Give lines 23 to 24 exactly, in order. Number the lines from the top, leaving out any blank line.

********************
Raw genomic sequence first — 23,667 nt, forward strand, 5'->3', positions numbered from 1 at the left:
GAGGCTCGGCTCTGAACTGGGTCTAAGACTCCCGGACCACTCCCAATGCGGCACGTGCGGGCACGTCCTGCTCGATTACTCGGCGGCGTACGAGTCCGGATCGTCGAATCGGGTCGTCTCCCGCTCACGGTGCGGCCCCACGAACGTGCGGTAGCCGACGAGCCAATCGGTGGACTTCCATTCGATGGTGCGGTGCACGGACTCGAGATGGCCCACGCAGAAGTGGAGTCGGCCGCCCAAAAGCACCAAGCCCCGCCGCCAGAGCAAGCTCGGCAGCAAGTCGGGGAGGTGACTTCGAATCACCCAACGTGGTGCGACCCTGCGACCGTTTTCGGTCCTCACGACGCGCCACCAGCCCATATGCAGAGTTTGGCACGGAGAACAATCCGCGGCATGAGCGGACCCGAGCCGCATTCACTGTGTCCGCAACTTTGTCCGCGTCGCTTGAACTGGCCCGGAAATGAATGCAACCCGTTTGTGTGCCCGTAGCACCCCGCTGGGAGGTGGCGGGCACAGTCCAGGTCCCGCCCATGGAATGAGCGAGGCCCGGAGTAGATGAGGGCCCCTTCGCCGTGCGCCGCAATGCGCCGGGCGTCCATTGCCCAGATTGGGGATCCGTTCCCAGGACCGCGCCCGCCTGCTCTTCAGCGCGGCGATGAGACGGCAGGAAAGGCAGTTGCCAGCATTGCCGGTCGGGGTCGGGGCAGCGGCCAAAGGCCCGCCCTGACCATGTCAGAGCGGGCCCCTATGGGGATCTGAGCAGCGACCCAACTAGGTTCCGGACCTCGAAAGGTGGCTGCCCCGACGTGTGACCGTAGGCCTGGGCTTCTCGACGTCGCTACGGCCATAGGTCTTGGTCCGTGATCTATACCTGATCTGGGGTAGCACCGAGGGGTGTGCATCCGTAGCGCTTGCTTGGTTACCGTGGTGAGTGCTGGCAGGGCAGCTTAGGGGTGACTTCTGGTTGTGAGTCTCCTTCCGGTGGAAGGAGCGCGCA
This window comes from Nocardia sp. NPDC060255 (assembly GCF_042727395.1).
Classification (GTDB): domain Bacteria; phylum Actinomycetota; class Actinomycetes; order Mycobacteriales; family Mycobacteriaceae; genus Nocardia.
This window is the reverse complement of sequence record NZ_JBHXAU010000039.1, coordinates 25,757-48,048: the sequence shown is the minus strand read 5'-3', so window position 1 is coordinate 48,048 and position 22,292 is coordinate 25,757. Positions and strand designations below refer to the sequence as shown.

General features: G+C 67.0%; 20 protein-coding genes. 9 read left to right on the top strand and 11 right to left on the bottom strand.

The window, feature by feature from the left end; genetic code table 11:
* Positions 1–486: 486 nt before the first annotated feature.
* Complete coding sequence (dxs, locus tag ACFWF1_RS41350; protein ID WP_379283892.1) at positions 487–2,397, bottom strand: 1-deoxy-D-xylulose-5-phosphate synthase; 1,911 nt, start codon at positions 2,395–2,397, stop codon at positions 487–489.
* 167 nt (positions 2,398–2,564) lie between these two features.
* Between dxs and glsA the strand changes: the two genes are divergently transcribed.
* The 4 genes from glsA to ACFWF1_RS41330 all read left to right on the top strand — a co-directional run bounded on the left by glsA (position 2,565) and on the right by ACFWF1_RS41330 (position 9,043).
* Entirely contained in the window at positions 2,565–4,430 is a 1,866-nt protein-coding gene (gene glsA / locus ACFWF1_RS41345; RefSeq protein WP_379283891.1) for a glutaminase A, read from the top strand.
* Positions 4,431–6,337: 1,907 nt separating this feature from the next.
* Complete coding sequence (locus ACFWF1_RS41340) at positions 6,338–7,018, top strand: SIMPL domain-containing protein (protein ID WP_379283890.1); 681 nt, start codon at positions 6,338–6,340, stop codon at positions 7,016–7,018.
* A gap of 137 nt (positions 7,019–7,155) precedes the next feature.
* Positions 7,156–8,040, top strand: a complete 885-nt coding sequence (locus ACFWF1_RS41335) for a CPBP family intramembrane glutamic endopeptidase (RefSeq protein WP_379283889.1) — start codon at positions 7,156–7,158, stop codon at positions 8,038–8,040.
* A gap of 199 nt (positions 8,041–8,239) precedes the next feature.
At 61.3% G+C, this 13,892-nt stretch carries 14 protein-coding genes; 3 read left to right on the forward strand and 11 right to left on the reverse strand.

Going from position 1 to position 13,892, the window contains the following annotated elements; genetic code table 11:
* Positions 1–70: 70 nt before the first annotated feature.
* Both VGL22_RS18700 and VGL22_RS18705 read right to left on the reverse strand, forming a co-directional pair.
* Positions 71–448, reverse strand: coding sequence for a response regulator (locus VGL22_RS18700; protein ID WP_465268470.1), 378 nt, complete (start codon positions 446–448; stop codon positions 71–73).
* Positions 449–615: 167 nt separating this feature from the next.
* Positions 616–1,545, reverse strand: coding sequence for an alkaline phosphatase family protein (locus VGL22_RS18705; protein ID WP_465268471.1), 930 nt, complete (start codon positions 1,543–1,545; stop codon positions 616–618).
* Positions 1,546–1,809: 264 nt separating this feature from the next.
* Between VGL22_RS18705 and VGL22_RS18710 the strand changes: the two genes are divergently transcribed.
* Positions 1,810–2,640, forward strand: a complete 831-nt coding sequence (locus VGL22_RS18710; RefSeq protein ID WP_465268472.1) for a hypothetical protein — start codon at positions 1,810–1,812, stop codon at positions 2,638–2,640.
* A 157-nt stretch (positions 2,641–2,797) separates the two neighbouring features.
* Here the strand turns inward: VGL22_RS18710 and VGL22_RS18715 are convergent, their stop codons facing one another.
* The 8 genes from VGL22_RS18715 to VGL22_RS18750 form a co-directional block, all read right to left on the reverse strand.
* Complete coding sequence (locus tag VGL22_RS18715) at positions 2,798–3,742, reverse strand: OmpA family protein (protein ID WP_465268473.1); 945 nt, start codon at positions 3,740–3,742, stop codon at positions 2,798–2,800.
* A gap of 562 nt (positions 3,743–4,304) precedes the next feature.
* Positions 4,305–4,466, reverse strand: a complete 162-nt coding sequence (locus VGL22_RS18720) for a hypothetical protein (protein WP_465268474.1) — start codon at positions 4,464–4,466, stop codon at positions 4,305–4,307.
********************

* Positions 71–448, reverse strand: coding sequence for a response regulator (locus VGL22_RS18700; protein ID WP_465268470.1), 378 nt, complete (start codon positions 446–448; stop codon positions 71–73).
* Positions 449–615: 167 nt separating this feature from the next.